Every class has it’s own ‘culture’ and that can change from group to group. I noticed this quite a bit during my teaching career, some years were a joy to teach at others…not so much. It really depends on the instructor how the class environment develops, a good instructor can foster good discussion yet limit the off topic or irritating stuff (most years and with most people, some students just never seem to get that they are not the only one in the class). Ryan seems to have a pretty good style I hope he is enjoying the class as much as I am.

-- "Checking for square? What madness is this! The cabinet is square because I will it to be so!" Jeremy Greiner LJ Topic#20953 2011 Feb 2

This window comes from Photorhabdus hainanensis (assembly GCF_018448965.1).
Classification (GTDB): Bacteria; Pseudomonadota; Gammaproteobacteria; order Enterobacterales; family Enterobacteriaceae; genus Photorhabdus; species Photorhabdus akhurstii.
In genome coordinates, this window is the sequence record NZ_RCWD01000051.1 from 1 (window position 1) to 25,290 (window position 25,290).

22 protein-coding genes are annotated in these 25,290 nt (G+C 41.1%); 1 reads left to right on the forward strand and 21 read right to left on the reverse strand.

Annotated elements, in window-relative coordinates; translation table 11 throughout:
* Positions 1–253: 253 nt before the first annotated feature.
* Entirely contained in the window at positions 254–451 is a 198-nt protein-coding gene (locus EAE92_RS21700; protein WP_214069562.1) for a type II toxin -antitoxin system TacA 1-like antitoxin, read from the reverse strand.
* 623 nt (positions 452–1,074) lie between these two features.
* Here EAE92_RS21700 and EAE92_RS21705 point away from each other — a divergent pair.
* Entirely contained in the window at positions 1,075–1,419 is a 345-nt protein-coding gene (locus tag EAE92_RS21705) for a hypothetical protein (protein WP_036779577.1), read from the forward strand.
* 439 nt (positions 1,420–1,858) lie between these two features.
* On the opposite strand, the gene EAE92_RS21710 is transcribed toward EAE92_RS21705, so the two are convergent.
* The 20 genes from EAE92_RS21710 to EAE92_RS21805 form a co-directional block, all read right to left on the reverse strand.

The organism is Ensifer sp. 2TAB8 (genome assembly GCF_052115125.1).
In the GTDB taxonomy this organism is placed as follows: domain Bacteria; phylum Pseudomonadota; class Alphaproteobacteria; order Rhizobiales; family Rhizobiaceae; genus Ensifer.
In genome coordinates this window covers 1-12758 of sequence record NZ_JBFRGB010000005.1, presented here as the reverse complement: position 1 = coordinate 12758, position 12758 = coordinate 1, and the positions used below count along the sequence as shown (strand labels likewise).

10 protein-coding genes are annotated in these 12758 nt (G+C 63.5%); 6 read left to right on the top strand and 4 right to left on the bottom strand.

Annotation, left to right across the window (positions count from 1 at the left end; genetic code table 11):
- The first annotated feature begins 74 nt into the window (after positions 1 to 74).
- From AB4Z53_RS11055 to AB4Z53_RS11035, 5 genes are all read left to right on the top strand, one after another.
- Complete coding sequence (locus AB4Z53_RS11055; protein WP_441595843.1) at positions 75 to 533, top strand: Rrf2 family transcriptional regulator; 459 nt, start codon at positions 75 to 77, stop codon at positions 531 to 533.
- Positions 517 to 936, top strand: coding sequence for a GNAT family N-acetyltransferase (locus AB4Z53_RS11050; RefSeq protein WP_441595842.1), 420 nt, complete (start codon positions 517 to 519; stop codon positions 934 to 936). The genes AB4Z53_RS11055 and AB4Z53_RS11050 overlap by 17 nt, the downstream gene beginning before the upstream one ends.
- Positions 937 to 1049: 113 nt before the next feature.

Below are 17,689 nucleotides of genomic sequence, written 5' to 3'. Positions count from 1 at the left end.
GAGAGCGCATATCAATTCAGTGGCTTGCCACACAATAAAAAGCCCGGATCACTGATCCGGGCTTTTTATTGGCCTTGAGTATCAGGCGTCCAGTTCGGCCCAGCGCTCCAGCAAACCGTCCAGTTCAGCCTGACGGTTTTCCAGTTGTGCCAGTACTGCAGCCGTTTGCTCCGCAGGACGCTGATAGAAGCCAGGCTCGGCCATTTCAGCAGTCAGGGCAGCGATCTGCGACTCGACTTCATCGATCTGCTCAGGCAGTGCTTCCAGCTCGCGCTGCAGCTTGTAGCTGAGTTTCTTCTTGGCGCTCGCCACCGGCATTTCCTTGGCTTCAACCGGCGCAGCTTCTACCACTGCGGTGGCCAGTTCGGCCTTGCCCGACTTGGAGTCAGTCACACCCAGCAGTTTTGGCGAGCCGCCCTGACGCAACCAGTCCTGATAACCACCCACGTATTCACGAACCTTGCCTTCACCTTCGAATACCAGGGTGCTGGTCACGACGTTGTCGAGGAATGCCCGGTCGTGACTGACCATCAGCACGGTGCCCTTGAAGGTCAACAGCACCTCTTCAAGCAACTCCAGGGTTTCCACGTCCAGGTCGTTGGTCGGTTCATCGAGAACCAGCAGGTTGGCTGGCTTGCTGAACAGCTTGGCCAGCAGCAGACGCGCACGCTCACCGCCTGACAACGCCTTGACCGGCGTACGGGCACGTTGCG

View Napaman's profile

Napaman

5346 posts in 2735 days


#7 posted 01-17-2011 02:38 AM

i wish we had some local wood working courses…ENJOY EVERY MOMENT…and dont stress about being late…it happens…since I am a teacher I can excuse you…

-- Matt--Proud LJ since 2007

View Mark Shymanski's profile

Mark Shymanski

5113 posts in 2371 days


#8 posted 01-17-2011 06:53 AM

I appreciate the absolution, can you write me a note Matt for my instructor:-)

I am enjoying a lot, it is also a nice change of pace from the all the work stuff.

How’s the boat going?

-- "Checking for square? What madness is this! The cabinet is square because I will it to be so!" Jeremy Greiner LJ Topic#20953 2011 Feb 2